The American Population Bomb

Strategies for creating the public will
for lifestyle change

One of the articles in Creating A Future We Can Live With (IC#40)
Originally published in Spring 1995 on page 61
Copyright (c)1995, 1997 by Context Institute

If we could develop a long enough perspective, we would become aware of a slow dialogue humanity is having with itself in response to becoming a global society. Who are we now? What do we owe one another and the Earth?

One place where these ruminations become explicit is at any of a series of enormously important United Nations conferences, from the Earth Summit in Rio to the upcoming Beijing women’s conference.

The population summit in Cairo is a good example. One of most stunning (and under-reported) outcomes of the conference was that the topic of the North American lifestyle came out from under the rug and on to the table.

Until Cairo, the United States refused to talk about consumption, saying at the Earth Summit in 1992 that a government like ours could never presume to tell people what kind of lifestyle to have. Then, like a breath of fresh air, Tim Wirth, US representative to Cairo, changed our tune, saying "There is no question that we do have a significant impact [through our consumption]; we have to lower that and [we are] doing it."

The facts are clear. With 5 percent of the world’s people, we consume 30 percent of the world’s resources. Every day each of us consumes our body weight in basic raw materials. One American uses energy at an average rate that equals six Mexicans, 14 Chinese, or 38 residents of India. These facts have certainly not escaped people in the developing world who want us to pontificate less about how many there are of them and pay more attention to how much is enough for us.

Here are steps we can take to respond to this challenge:

Let’s break the silence and talk about overconsumption. We have to change the world’s question from How much can I get? to How much is enough ?

Let’s reframe the game. Saving money and ensuring a decent retirement income, benefits you, the economy and the planet. As a by-product of getting out of debt, building financial security, and re-balancing your life, you consume less. The enlightened already know that our standard of living (what we have) is not the same as our quality of life (how much we enjoy it). After a certain point, more stuff just means more debt, more maintenance, more insurance, more hassle. When you start off with excess, less isn’t deprivation – it’s freedom.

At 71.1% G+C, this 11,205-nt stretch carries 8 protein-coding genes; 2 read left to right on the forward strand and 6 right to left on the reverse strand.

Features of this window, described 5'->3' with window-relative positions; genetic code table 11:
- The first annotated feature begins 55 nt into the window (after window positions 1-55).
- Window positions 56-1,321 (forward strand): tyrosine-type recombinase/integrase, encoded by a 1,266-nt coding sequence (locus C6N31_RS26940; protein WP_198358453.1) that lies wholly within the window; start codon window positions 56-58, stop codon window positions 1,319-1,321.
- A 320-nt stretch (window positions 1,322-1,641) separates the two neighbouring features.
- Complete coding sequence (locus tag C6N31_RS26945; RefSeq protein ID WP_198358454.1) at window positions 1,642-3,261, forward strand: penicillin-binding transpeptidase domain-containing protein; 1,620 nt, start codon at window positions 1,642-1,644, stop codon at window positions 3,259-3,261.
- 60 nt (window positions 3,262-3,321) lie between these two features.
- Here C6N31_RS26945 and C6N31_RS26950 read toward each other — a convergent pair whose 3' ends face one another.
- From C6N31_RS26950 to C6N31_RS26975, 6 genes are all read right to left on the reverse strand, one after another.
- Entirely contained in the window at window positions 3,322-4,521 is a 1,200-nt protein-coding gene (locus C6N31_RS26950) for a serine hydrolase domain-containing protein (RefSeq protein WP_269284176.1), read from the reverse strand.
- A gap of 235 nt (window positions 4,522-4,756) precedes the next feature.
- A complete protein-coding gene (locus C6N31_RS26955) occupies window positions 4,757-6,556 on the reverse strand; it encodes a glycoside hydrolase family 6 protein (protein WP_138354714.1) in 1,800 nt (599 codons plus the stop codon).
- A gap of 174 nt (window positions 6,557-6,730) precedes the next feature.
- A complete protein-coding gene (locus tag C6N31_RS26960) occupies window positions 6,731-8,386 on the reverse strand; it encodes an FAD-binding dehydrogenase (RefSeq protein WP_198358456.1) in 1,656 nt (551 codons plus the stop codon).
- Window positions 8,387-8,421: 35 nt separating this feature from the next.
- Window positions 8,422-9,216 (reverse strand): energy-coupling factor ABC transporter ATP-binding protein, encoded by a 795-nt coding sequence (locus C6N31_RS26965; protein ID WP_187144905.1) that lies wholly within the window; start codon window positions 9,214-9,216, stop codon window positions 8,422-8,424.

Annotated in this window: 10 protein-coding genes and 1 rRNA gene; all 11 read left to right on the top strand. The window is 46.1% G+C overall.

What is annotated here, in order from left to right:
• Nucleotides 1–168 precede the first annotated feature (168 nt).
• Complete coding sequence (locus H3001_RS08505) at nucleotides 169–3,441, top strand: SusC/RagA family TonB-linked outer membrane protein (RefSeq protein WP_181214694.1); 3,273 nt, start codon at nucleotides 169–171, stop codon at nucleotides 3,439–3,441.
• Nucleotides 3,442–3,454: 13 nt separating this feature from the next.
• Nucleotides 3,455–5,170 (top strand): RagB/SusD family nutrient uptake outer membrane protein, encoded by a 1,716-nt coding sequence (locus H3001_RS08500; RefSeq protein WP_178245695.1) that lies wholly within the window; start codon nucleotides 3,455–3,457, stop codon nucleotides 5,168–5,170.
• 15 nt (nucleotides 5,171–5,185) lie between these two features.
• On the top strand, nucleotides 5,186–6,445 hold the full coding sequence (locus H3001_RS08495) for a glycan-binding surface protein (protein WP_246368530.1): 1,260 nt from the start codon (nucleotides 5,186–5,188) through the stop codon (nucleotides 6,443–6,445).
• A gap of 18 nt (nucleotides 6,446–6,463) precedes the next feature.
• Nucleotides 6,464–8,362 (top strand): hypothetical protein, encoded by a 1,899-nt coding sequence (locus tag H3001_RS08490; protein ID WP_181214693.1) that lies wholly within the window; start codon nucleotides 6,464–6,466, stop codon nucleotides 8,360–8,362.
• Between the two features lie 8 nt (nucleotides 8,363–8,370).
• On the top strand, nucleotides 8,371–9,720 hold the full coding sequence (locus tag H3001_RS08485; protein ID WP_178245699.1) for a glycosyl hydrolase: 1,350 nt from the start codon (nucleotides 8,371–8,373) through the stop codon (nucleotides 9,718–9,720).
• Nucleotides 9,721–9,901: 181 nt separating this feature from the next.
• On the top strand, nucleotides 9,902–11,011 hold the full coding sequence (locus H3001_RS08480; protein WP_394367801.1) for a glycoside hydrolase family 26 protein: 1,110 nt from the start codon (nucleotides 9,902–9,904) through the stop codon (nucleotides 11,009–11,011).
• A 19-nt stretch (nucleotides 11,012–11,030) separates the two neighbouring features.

Let’s debunk the myths. Our consumption patterns are not hard-wired into us. They result from a deliberate strategy begun in the 1920s to boost US markets by educating people to want things they don’t need.

  • It’s a myth that our economy depends on more consumption. Leading commentators are calling urgently for more savings as the way to prosper.
  • It’s a myth that new technology will save us from having to cut back. An energy-efficient car won’t help if we keep making more cars and driving more polluting miles.
  • It’s a myth that recycling will save us. The savings so far are minuscule, and much of what we use we can’t yet recycle. What about precycling – avoiding needless and wasteful consumption in the first place?

Let’s learn about consumption and teach what we know. We need a worldwide citizens’ movement. We have to start exploring together the links between personal happiness, consumption, global problems, and a healthy future for everyone. What are genuine needs and what are merely desires? What do things really cost in terms of time on the job, resource depletion, pollution?

Let’s find practical solutions. Shifting to lifestyles that are moderate in consumption and high in fulfillment is catching on. Millions of Americans are doing it; many voluntarily – in search of time for family and friends, or for greater meaning, or out of concern for the environment. Others are being forced into it because of economic hard times.

The winds of change are at our back. We have the personal motives to lower consumption. We have the constituency for a movement toward healthy thrift. We’re masters of persuasion; surely we can create the public will for lifestyle change. And Cairo shows we’ve come far enough in our global conversation to make it so.

IC contributing editor Vicki Robin is president of the New Road Map Foundation, PO Box 15981, Seattle, WA 98115, and co-author with Joe Dominguez of Your Money or Your Life.

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